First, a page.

4. Business Plan, Mission Statement, & Employee Manual – I know, I know..duh right?  But sometimes we get so focused on getting started that we don’t take the time to lay the foundation we need to grow our business.  My first company grew so fast that I hired 5 employees within the 1st year and a half of starting.  While I was busy getting new clients and work, I hadn’t created an environment where my employees shared my vision of who we were, how we treated clients, and how we respected one another.  As a result, I had clients who were unhappy with services from my staff and staff who did not know how to conduct themselves in a client service environment.  Inter-office drama, poor client delivery, and a sense of loss of control caused me stress and uncertainty.  At 32, I had no idea how to motivate my staff and handle daily HR issues that they don’t teach you in law school or business classes.

So my advice is to define in writing what services you will provide and what clients you plan serve.  Define your market, service offerings, and expected revenues and expenses.  Document and share your vision and mission with your employees.  How will you be different than all the other service providers out there?  Sure accounting, audit or tax services are not the sexiest, most innovative services offerings but they are broad with a number of specialties that can provide you with a niche or means of distinguishing your firm from others.  I recently used LivePlan.com to create a business plan for my most recent endeavor and found it invaluable.  There are other great tools available on the web that can assist with the process.

Even if you don’t plan on hiring help right away, get an employee manual in place as soon as possible.  You never know when your next big project or client will fall your way, requiring you to hire help.  I learned the hard way.  I hired a former staff member who I worked with at my old firm.  We got along great and worked well together on clients.  Then suddenly he was taking paid time-off in the middle of tax return crunch deadlines without much more than a day or two’s notice.  He felt that his time-off was his to take whenever he wanted.  I expected to be given sufficient notice and an approval as client deliverables took precedent.  But he never knew of my expectations as I had not provided him with any prior notice or employee manual that defined how paid-time off worked.  This disagreement eventually lead to the demise of our working relationship.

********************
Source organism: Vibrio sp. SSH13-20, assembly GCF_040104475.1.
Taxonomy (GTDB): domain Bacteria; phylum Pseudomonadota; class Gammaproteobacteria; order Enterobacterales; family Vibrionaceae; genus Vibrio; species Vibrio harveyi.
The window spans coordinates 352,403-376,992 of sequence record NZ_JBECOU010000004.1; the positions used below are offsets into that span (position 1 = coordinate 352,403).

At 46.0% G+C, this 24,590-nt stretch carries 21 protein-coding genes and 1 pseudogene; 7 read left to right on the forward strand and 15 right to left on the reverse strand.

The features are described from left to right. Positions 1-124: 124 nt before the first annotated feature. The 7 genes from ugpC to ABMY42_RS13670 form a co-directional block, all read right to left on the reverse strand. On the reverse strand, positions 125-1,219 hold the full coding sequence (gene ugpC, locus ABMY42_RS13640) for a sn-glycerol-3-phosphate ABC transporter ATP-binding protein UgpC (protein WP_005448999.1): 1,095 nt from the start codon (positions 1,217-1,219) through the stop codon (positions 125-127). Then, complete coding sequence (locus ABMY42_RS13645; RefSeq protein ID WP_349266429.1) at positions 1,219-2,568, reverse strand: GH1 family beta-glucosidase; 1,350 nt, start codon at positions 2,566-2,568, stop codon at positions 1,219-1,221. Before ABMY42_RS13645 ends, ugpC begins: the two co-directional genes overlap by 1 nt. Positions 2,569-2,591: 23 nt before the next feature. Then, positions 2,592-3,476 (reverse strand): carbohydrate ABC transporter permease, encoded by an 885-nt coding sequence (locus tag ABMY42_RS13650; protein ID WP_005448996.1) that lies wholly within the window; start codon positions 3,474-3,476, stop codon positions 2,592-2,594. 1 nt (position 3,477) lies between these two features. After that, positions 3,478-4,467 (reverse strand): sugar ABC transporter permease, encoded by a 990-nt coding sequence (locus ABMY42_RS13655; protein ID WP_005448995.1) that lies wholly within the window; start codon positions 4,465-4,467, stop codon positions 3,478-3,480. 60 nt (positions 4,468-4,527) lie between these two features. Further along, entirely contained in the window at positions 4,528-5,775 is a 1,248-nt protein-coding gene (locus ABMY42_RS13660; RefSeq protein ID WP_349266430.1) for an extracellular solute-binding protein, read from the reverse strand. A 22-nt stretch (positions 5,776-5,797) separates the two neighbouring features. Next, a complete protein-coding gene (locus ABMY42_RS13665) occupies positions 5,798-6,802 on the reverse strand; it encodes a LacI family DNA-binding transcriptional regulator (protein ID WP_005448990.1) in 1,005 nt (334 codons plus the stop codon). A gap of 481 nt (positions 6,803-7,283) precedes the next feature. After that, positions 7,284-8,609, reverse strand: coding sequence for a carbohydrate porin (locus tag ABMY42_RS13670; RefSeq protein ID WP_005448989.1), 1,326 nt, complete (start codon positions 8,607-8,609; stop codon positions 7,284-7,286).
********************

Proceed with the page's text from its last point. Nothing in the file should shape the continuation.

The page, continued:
Lesson learned: Take the time (and spend the money) to have your company policies documented.  Have each employee and contractor sign-off that he or she has read and understands the policies outlined, therein.

  1. Invest in Software Tools – Research the types of software applications you will need to support and grow your practice.  Accounting applications or cloud-based solutions such as QuickBooks, Xero or FreshBooks are a no-brainer.  However, there are a lot of choices, so do your research and find the one that will be right for your needs.  Time tracking applications are also a good idea to look into even if you start out as the only employee.  As you gain more clients and hire associates whether contract or employee, time tracking software saves time and helps you bill clients more efficiently.  Some of the cloud-based accounting applications have time and expense billing as a feature including FreshBooks and Sage.  There is also BigTime, Tsheets and many others that can integrate with your accounting software application.

It goes without saying that Microsoft Office or other applications like Google Docs are necessary for any practice.  I currently use Office 365 as it gives me all I need and then some to run all aspects of my company including Outlook, Skype for Business(fka Lync), PowerPoint, Excel, Word, Publisher..you name it.  I hope to give up my side job of IT manager soon but Office 365 provides the tools I need until I outsource the function in the very near future.

Training applications or webinars are also important as running your own practice takes time…a lot of time.  There are a number of training and CPE offerings out there, too many to mention here.  I found the video based training where you can start, stop and re-start again most helpful as it was difficult to find 2-3 hours of uninterrupted time from client calls and emails.  Making time for the training is extremely valuable.  I took for granted how important and convenient all those “firm sponsored” training sessions that I could no longer access were to my practice and clients.

Whew…well, I hope that helps. I could go on and on with lessons learned but the above should get your started.  Good luck!!